Rashes Associated with Rheumatoid Arthritis

Some RA sufferers also develop rheumatoid vasculitis rash.

Many people equate rheumatoid arthritis (RA) with joint pain, which makes sense. This inflammatory disease attacks healthy tissue in the joints, leading to swelling and reduced mobility, according to the Centers for Disease Control and Prevention (CDC). But the systemic effects of RA aren't limited to the joints. Your skin may be susceptible too.

Skin rashes are more often associated with psoriatic arthritis—a disease that causes joint swelling and rashes. Still, people with RA can develop rashes as well.

One type of rash, in particular, rheumatoid vasculitis, acts as a warning sign about the overall status of your RA. 

"It's not common, but we do see rheumatoid vasculitis in patients with uncontrolled RA," said Juan J. Maya, MD, a rheumatologist at the Rheumatology Center of Palm Beach in Florida. "Luckily, by treating RA, you can control rheumatoid vasculitis."

How do you know if you have rheumatoid vasculitis? And what can you do about it? Here's everything you need to know about this RA-related rash (as well as a few others you might experience).

What Is Rheumatoid Vasculitis?

Rheumatoid vasculitis is a rare but serious symptom of uncontrolled or poorly managed RA, said Robert Koval, MD, a rheumatologist at Texas Orthopedics.

It occurs when the blood vessels are inflamed, which can affect the skin, nerves, fingers, and toes, according to the Vasculitis Foundation. Rheumatoid vasculitis causes numbness, tingling, joint pain and swelling, and blotchy red lesions on the extremities.

It can sometimes affect your internal organs as well. So while it's unlikely, you'll experience rheumatoid vasculitis if you have RA, if you do, you need to see your healthcare provider right away. Per the Foundation, rare cases can cause heart attack, stroke, or kidney failure.

What Does Rheumatoid Vasculitis Look Like?

Rheumatoid vasculitis is hard to miss. 

"Visually, I can recognize it right away," said Dr. Koval. "It's an impressive rash with a sudden onset and can be scary looking." 

According to the Vasculitis Foundation, rheumatoid vasculitis can appear as any of the following:

  • Small pits on the fingertips
  • Painful, red rash (usually on the legs)
  • Purple bruises
  • Redness or sores around the nails
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Courtesy of DermNet NZ
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Courtesy of DermNet NZ

What Are Other Symptoms of Rheumatoid Vasculitis?

According to the Foundation, in addition to a telltale rash, people with rheumatoid vasculitis can also have other symptoms including:

  • Fever
  • Fatigue
  • Loss of appetite
  • Weight loss
  • Tissue death (necrosis) of the fingers or toes
  • Numbness
  • Tingling
  • Muscle weakness
  • Chest pain
  • Abdominal pain

What Causes Rheumatoid Vasculitis?

According to Dr. Maya, rheumatoid vasculitis is an immune reaction that has to do with the heightened autoimmune state related to RA. 

However, beyond that, experts still don't exactly know what causes it. It's most likely a combination of uncontrolled RA, genetic predisposition, drug reactions, and infection or virus. It's also thought that higher levels of certain antibodies and proteins often found in the blood of people with RA may contribute to the risk.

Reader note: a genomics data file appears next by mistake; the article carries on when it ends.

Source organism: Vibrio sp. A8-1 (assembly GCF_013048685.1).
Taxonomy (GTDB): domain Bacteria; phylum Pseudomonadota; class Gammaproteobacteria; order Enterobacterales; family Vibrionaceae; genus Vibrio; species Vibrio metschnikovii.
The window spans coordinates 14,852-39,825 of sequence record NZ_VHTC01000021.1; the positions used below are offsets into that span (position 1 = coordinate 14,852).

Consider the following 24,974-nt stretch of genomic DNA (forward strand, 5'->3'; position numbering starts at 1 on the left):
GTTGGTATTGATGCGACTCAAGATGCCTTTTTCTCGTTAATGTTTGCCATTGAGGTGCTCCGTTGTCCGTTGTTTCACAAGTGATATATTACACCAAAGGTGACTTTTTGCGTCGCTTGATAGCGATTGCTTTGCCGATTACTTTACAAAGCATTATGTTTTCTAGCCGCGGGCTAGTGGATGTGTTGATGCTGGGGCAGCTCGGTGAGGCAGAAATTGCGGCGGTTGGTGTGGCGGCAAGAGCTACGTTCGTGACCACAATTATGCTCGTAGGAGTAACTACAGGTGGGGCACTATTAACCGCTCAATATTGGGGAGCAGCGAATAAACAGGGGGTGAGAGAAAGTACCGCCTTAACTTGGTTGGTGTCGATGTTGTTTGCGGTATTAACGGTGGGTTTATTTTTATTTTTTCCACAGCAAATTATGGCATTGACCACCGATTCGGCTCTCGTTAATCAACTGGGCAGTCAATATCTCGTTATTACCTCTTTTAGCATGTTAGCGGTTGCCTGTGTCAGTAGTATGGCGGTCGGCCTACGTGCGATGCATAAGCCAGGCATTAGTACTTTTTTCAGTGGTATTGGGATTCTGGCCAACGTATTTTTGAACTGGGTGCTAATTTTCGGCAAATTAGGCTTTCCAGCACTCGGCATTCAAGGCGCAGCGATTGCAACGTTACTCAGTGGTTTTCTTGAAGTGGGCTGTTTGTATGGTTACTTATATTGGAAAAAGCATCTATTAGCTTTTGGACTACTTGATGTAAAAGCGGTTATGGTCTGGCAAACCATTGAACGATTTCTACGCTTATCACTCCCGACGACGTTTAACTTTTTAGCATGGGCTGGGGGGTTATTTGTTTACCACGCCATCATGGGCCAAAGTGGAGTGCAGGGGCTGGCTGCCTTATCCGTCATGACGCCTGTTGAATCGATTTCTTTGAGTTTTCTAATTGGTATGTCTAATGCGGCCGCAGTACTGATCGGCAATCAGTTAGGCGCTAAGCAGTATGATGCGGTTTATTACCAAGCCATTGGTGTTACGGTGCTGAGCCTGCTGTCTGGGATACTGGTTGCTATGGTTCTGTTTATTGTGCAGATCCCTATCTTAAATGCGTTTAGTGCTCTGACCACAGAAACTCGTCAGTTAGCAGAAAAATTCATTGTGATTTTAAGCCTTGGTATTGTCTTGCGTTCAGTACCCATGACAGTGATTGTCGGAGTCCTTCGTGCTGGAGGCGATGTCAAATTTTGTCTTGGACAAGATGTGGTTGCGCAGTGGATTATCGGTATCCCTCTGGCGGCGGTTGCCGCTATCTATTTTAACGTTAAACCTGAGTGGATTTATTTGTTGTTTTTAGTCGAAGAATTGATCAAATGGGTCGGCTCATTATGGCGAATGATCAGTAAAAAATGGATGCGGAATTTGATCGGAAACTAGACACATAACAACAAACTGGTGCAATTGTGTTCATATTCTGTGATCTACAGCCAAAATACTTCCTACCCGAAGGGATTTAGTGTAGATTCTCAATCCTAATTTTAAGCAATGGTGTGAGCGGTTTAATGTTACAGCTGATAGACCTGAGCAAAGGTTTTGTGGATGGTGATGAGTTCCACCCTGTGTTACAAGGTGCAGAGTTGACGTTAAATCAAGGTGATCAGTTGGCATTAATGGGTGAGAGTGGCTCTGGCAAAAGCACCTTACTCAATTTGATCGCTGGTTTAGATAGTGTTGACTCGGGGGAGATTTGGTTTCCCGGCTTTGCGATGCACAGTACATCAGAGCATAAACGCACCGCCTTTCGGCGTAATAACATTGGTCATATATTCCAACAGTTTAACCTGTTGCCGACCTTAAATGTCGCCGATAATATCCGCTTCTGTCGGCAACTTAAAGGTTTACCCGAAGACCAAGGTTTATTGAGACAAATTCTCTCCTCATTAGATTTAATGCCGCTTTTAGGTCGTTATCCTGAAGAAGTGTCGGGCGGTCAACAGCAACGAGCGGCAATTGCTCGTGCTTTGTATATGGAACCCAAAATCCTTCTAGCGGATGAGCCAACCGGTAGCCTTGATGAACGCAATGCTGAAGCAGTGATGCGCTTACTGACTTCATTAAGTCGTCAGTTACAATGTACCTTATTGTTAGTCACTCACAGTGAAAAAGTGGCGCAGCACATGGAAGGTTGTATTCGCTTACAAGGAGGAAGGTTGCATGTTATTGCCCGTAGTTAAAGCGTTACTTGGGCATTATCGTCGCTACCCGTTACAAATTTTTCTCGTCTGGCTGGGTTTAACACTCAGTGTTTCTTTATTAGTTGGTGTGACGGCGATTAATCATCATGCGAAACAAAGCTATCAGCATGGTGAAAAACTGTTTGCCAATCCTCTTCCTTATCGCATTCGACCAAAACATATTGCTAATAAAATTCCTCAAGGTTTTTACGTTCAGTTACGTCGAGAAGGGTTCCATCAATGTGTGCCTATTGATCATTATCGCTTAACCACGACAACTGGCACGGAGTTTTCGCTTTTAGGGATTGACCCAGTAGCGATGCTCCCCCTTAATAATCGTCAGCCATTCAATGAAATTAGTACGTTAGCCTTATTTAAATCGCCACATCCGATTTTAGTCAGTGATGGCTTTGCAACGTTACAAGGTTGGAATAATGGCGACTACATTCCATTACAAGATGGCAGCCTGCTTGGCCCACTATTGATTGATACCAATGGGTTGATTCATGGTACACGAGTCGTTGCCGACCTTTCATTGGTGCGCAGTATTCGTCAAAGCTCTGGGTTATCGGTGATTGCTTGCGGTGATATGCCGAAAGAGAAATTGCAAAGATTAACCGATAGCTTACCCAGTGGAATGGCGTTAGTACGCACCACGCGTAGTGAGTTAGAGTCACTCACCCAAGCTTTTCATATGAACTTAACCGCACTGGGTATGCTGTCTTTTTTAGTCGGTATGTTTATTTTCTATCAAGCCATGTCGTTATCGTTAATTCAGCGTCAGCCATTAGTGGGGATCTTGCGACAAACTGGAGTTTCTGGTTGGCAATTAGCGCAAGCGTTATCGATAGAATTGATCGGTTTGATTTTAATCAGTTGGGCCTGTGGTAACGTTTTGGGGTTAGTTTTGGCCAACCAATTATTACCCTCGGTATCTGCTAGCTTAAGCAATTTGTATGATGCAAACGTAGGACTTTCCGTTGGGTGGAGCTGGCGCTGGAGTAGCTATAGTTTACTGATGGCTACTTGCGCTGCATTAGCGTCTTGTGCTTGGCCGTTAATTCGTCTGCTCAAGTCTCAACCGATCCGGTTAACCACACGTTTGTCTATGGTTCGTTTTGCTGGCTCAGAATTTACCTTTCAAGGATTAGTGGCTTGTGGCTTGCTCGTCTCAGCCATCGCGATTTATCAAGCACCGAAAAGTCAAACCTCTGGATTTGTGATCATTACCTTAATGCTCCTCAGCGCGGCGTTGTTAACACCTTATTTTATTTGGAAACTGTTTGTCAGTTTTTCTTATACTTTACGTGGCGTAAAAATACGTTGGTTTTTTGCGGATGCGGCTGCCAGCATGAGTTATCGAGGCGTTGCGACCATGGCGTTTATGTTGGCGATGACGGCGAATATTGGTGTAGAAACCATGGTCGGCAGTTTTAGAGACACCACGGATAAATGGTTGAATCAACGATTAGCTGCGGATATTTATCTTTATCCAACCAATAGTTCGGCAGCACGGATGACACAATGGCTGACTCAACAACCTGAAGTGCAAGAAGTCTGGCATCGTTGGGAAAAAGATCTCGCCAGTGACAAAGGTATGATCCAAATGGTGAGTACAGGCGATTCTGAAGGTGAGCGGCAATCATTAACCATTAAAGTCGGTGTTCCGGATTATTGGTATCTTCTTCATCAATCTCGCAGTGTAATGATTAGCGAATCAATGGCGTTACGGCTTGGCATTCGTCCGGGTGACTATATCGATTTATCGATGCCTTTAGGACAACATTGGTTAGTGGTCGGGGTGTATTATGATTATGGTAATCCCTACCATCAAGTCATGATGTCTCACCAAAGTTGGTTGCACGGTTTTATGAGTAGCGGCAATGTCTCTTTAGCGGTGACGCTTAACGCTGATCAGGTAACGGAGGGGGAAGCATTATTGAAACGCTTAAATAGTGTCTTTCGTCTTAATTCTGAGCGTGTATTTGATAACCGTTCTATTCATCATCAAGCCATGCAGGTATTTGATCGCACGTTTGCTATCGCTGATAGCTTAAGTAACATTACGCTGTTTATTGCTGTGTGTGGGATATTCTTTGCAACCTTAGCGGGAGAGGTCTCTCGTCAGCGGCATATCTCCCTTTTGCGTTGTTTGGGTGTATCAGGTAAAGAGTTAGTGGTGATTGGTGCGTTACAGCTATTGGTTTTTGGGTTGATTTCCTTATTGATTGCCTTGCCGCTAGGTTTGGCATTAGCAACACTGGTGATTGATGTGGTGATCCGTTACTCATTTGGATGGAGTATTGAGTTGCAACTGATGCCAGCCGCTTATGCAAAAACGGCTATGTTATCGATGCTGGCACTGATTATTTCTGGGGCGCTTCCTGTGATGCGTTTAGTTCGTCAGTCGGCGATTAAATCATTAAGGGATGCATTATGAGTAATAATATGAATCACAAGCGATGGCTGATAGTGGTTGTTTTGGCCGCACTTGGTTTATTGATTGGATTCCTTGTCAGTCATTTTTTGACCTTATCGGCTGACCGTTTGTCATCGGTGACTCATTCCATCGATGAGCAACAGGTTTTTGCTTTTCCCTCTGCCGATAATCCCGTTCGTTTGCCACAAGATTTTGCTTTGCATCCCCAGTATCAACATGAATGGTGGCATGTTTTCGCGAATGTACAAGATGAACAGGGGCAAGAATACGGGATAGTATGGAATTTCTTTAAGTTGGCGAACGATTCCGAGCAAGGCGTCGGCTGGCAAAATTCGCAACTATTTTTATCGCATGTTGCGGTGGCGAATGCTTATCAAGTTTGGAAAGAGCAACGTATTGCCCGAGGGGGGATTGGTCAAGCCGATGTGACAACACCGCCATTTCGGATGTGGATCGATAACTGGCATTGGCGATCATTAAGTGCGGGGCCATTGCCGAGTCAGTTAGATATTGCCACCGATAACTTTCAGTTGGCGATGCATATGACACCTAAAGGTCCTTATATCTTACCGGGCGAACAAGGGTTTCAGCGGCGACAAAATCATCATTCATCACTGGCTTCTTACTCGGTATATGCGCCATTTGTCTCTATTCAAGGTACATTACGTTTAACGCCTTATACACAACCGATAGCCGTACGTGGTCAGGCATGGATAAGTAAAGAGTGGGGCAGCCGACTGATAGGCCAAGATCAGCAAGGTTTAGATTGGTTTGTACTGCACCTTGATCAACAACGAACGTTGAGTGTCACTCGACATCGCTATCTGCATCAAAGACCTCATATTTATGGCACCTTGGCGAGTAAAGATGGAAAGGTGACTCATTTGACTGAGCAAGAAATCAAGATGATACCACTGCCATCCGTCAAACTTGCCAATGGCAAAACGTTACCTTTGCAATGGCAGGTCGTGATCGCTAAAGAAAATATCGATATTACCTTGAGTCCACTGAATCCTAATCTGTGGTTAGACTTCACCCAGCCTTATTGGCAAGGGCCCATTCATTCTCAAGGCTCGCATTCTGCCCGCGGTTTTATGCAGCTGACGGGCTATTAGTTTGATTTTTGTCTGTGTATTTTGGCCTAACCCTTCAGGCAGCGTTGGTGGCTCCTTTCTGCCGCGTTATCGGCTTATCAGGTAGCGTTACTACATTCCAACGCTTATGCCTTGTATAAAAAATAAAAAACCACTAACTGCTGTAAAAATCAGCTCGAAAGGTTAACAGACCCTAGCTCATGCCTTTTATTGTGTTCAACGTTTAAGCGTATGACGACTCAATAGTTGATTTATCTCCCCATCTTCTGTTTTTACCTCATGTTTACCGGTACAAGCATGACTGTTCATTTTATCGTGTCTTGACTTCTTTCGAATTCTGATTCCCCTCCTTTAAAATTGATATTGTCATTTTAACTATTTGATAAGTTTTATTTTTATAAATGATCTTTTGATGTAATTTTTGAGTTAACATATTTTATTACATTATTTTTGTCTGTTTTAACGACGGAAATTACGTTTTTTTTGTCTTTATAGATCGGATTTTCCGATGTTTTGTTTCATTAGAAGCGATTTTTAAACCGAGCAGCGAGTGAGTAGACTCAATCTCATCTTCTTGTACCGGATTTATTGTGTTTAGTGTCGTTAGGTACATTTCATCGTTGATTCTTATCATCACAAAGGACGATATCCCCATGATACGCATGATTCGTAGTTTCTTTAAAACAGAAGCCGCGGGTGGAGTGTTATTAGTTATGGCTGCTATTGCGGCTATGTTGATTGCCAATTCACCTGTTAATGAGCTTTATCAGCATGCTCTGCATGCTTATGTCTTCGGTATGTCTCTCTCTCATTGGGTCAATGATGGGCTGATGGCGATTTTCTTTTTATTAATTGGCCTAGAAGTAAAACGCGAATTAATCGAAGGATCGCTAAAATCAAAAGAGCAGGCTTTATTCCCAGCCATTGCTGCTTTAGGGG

How Is Rheumatoid Vasculitis Treated?

If a diagnosis of rheumatoid vasculitis is confirmed, your healthcare provider will start by treating the rash with corticosteroids (such as prednisone) to prevent infection. If the disease is more widespread, you may also be treated with immunosuppressants, according to the Vasculitis Foundation.

Next, you and your healthcare provider will have to discuss how to better manage your RA since these rashes are most common in advanced cases. 

"If your disease is flaring up, we would talk about adding a short course of a steroid or advancing [your RA] therapy to an immunosuppressant," Dr. Koval explained.

Other Rheumatoid Arthritis Rashes

Besides rheumatoid vasculitis, RA can also cause other rashes.

Livedo Reticularis

Livedo reticularis is a skin condition that involves swollen blood vessels. It may look reddish-blue, is commonly seen on the legs, and may be brought on by colder temperatures, according to the National Library of Medicine. This benign rash develops in a lacy pattern, said Dr. Koval.

Medication Rashes

People with RA are often on several different medications. Dr. Maya explained that any of them may cause a rash depending on a person's allergic response. Additionally, the medication d-Penicillamine is used to treat RA and can cause a side effect of a severe rash, according to the Johns Hopkins Medicine Health Library.


Eczema and rheumatoid arthritis often go hand in hand. A 2021 review and meta-analysis in Allergy, Asthma & Clinical Immunology found that people with eczema (also known as atopic dermatitis) are at higher risk of autoimmune disease, including rheumatoid arthritis.

Rheumatoid Neutrophilic Dermatitis

This rare skin manifestation of RA can produce red bumps, nodules, plaques, or itchy skin patches, according to a 2019 report in the journal Reumatologia. It occurs more commonly in people with severe arthritis and can be treated with topical corticosteroids.

A Quick Review

Although uncommon, rheumatoid arthritis can cause different rashes, including rheumatoid vasculitis. Rheumatoid vasculitis usually presents in people with uncontrolled RA and can be managed with treatment.

If you have rheumatoid arthritis and notice a rash on your body, you should seek care from your healthcare provider. 

Regardless of what your symptoms are or what kind of rash you think you have, you shouldn't ignore it, said Dr. Koval: "Any rash in RA should prompt a patient to seek medical attention."

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